Lobbs Farm Shop Latest News

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29 April — 29 May 2010

It has been a long cold winter; we have even had enough snow to go sledging twice in one winter.

It has been a long cold winter; we have even had enough snow to go sledging twice in one winter. It has been great fun for the local kids and many parents as well, but it has made it difficult for our sheep. The grass which normally grows throughout the winter has just stopped growing leaving our ewes with lambs rather hungry. We have been supplementary feeding more rolled barley to the animals but really they need grass. We are having to move the flocks every four days to a fresh field, not that there is any more grass in the fresh field but it is a new set of hedges that the sheep can look at whilst trying to mastermind their escape route.

The dry weather in March has been great for lambing the spring ewes, with all of the lambs being turned out on dry days easing the pressure on the lambing pens. I hope you saw some of the lambing live programme on the BBC; it was very interesting and a true to life depiction of lambing on a farm. We are busy at the moment planting hedging trees such as hazel, blackthorn and hawthorn on our new hedgerows. In our woodland we have planted 750 broadleaved trees in areas that we cleared of laurel last summer which you can see if you walk the woodland path. In a couple of our pasture fields we are planting a few individual parkland style trees. These majestic trees of the countryside can take many years to become mature and we hope our children and grandchildren will enjoy their beauty in 50 to 100 years time. To be effective it is important that we fence the hedgerows and the parkland trees otherwise the farm animals will just chew the young shoots. This fencing is expensive to erect and this work is supported by our Farm Environmental Stewardship Scheme.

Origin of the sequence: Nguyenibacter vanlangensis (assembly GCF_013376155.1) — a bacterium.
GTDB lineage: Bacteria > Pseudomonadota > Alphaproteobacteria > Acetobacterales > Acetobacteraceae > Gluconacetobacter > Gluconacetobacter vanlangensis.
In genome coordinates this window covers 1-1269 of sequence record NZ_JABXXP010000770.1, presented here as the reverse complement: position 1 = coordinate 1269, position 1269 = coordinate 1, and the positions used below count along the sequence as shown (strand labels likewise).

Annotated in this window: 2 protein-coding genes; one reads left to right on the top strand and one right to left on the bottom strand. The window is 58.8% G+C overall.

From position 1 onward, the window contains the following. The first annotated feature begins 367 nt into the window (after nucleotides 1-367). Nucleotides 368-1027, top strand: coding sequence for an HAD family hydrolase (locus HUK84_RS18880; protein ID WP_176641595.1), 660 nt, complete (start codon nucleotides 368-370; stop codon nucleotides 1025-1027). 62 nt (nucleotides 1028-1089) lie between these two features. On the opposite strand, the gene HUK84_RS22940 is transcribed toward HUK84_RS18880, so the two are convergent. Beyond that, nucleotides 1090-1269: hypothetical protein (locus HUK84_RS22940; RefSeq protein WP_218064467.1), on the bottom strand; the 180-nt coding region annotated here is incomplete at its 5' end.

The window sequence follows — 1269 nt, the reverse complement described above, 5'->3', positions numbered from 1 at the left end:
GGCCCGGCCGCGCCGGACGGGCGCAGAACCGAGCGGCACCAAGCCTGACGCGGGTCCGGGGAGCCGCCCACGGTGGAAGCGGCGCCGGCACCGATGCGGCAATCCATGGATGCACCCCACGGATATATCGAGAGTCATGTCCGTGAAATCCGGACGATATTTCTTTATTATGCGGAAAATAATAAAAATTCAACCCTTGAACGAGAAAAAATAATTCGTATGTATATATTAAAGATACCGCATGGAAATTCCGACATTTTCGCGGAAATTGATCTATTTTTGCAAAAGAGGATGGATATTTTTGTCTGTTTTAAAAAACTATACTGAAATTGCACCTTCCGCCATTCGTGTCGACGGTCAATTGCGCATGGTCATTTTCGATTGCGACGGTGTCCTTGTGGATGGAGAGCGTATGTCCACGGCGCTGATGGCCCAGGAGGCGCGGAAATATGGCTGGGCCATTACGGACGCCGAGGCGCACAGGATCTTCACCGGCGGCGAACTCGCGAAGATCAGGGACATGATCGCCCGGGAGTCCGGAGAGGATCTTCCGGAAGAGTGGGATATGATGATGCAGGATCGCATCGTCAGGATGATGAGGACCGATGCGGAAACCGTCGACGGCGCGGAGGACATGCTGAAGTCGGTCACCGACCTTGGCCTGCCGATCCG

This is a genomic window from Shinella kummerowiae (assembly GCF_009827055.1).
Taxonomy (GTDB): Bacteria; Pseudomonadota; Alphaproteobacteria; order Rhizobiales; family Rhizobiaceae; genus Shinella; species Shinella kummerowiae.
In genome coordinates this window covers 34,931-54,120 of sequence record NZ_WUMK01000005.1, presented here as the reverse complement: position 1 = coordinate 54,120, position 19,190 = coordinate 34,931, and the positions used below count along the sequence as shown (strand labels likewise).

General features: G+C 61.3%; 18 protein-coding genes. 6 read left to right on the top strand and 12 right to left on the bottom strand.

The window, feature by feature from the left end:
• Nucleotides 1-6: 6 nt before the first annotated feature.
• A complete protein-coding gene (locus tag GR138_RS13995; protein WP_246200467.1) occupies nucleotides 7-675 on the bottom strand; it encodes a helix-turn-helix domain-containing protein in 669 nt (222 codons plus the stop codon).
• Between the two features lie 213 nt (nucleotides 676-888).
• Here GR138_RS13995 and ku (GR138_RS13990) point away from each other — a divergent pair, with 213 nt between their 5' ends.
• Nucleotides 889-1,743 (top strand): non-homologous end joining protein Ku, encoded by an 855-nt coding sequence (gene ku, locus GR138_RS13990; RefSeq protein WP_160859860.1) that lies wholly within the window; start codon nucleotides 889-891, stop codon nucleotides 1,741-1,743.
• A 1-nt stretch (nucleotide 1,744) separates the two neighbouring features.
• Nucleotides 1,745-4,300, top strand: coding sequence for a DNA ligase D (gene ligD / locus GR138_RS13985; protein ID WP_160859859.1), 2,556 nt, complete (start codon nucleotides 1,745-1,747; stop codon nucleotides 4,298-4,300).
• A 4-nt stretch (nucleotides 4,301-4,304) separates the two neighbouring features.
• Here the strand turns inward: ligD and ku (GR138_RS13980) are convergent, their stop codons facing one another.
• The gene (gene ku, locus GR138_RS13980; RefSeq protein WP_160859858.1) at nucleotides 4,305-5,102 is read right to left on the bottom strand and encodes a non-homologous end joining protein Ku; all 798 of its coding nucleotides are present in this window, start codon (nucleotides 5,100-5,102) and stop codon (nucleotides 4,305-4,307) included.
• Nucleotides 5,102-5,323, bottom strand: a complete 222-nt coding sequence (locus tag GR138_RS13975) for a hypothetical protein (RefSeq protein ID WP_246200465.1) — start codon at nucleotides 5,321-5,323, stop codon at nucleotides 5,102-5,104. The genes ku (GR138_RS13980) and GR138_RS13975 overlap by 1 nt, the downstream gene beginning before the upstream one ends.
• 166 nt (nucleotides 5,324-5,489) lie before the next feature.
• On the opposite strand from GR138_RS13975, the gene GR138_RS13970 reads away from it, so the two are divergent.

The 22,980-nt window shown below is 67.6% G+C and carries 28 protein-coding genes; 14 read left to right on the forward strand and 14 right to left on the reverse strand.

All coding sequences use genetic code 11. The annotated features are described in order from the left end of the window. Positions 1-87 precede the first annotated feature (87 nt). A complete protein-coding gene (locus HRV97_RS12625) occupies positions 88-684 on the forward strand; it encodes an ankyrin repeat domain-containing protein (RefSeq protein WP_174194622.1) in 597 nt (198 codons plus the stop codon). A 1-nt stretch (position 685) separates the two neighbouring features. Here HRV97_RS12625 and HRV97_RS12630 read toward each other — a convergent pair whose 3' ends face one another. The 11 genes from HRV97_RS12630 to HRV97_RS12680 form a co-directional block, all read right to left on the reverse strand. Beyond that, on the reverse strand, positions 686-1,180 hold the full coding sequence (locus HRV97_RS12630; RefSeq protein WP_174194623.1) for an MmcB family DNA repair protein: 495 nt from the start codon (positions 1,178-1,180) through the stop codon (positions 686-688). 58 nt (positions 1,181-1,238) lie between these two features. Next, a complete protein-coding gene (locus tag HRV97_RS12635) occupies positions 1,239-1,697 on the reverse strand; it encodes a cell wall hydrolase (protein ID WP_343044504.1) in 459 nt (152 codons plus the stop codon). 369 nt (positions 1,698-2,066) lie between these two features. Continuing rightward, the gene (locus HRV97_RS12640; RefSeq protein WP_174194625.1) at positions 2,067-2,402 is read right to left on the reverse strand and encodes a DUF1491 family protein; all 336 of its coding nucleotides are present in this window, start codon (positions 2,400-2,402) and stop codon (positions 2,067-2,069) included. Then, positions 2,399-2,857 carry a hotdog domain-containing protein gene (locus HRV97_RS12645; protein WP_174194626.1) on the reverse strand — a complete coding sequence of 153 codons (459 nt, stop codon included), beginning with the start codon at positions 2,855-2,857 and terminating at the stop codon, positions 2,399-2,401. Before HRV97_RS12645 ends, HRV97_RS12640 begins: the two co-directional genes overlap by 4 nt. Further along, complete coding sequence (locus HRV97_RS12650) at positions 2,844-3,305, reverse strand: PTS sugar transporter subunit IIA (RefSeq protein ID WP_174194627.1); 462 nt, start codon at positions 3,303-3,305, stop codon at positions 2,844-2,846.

The TB story continues: hurrah we have had a clear test with no animals testing positive. This is a great relief to us as it now means that some of the trading restrictions have been lifted as two of the farms are now classified as free of TB and the other farm now needs another clear test to follow suit. We have replaced our TB infected bull and another older bull by purchasing three new bulls - one for each brother Lobb to introduce to our cows. The three bulls are all of the same breed, namely the South Devon which are a traditional west country breed which excel at producing top quality beef from grass. The bulls' names are Jubilee, Eclipse and Trusty; we hope they live long and prosper. Jubilee one of our new Bulls The prices farmers receive for grain has recently plummeted from £120/ton to £80/ton. We were hoping to get £130/ton for our crop this year which we feel is a level that we can begin to make a profit. Instead we have the disastrous scenario where we are planting and managing crops that are going to create losses in their production. What do we do? We have to harvest the crops to get some of our money back but should we order seed for next year? How are we going to store this year's crop as our corn store is still partly full with last year's crop? Do you remember when the price of grain went up to £180/ton? There was a big fuss in the press and the prices of bread, cakes and lots of food items went up; well they haven't gone down yet!!! I wonder if they will? With wheat at £80/ton the farmer's share of a kg of flour priced at £1.35/kg is: £80 divided by 1000kg (ton) = 0.08p, £1.35 divided by 0.08p = 6%. When that flour is made into bread each kg could make two loaves for sale at roughly £1.20. The farmer's share of a loaf is: Two loaves worth £2.40 divided by 0.08p = 3.33% When you hear somebody say that food is expensive please do not blame the farmers. Most of the money is made further along the food chain in the baking, transport, packaging and the supermarket's margin.